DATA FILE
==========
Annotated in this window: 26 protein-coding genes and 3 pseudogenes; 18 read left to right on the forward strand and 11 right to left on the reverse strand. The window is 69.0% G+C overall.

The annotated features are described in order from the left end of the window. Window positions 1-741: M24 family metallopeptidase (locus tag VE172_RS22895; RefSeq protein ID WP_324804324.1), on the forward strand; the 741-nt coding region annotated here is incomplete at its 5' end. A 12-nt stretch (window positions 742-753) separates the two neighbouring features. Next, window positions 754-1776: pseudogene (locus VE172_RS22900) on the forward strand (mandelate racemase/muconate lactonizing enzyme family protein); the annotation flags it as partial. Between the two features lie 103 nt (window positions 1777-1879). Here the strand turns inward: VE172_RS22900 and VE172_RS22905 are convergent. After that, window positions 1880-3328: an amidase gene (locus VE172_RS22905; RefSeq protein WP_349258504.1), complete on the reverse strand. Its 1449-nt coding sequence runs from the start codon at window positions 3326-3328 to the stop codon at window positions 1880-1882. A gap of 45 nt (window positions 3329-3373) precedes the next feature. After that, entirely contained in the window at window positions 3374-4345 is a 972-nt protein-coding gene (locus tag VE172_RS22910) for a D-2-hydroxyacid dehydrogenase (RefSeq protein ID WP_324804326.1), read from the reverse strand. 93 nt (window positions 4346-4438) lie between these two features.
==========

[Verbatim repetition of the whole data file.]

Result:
Annotated in this window: 26 protein-coding genes and 3 pseudogenes; 18 read left to right on the forward strand and 11 right to left on the reverse strand. The window is 69.0% G+C overall.

The annotated features are described in order from the left end of the window. Window positions 1-741: M24 family metallopeptidase (locus tag VE172_RS22895; RefSeq protein ID WP_324804324.1), on the forward strand; the 741-nt coding region annotated here is incomplete at its 5' end. A 12-nt stretch (window positions 742-753) separates the two neighbouring features. Next, window positions 754-1776: pseudogene (locus VE172_RS22900) on the forward strand (mandelate racemase/muconate lactonizing enzyme family protein); the annotation flags it as partial. Between the two features lie 103 nt (window positions 1777-1879). Here the strand turns inward: VE172_RS22900 and VE172_RS22905 are convergent. After that, window positions 1880-3328: an amidase gene (locus VE172_RS22905; RefSeq protein WP_349258504.1), complete on the reverse strand. Its 1449-nt coding sequence runs from the start codon at window positions 3326-3328 to the stop codon at window positions 1880-1882. A gap of 45 nt (window positions 3329-3373) precedes the next feature. After that, entirely contained in the window at window positions 3374-4345 is a 972-nt protein-coding gene (locus tag VE172_RS22910) for a D-2-hydroxyacid dehydrogenase (RefSeq protein ID WP_324804326.1), read from the reverse strand. 93 nt (window positions 4346-4438) lie between these two features.